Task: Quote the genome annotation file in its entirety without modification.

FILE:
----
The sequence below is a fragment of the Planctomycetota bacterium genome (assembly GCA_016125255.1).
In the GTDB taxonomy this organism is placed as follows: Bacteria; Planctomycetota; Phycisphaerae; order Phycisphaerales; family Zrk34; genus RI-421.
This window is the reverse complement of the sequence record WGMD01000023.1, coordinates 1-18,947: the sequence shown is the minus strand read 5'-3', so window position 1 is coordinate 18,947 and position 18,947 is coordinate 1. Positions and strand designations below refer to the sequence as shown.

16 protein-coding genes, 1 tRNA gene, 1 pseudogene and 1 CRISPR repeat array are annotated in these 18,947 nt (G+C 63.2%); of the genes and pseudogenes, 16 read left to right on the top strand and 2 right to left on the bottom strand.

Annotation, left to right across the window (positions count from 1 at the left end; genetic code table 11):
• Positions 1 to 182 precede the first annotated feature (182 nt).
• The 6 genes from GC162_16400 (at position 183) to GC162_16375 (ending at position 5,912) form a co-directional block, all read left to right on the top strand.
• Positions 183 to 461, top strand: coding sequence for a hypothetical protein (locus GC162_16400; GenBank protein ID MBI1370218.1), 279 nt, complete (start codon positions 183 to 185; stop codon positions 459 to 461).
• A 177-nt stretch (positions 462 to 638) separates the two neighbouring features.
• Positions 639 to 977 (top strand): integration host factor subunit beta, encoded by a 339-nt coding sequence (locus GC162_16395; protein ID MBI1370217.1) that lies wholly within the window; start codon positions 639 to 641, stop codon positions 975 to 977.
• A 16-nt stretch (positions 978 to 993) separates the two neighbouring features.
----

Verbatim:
The sequence below is a fragment of the Planctomycetota bacterium genome (assembly GCA_016125255.1).
In the GTDB taxonomy this organism is placed as follows: Bacteria; Planctomycetota; Phycisphaerae; order Phycisphaerales; family Zrk34; genus RI-421.
This window is the reverse complement of the sequence record WGMD01000023.1, coordinates 1-18,947: the sequence shown is the minus strand read 5'-3', so window position 1 is coordinate 18,947 and position 18,947 is coordinate 1. Positions and strand designations below refer to the sequence as shown.

16 protein-coding genes, 1 tRNA gene, 1 pseudogene and 1 CRISPR repeat array are annotated in these 18,947 nt (G+C 63.2%); of the genes and pseudogenes, 16 read left to right on the top strand and 2 right to left on the bottom strand.

Annotation, left to right across the window (positions count from 1 at the left end; genetic code table 11):
• Positions 1 to 182 precede the first annotated feature (182 nt).
• The 6 genes from GC162_16400 (at position 183) to GC162_16375 (ending at position 5,912) form a co-directional block, all read left to right on the top strand.
• Positions 183 to 461, top strand: coding sequence for a hypothetical protein (locus GC162_16400; GenBank protein ID MBI1370218.1), 279 nt, complete (start codon positions 183 to 185; stop codon positions 459 to 461).
• A 177-nt stretch (positions 462 to 638) separates the two neighbouring features.
• Positions 639 to 977 (top strand): integration host factor subunit beta, encoded by a 339-nt coding sequence (locus GC162_16395; protein ID MBI1370217.1) that lies wholly within the window; start codon positions 639 to 641, stop codon positions 975 to 977.
• A 16-nt stretch (positions 978 to 993) separates the two neighbouring features.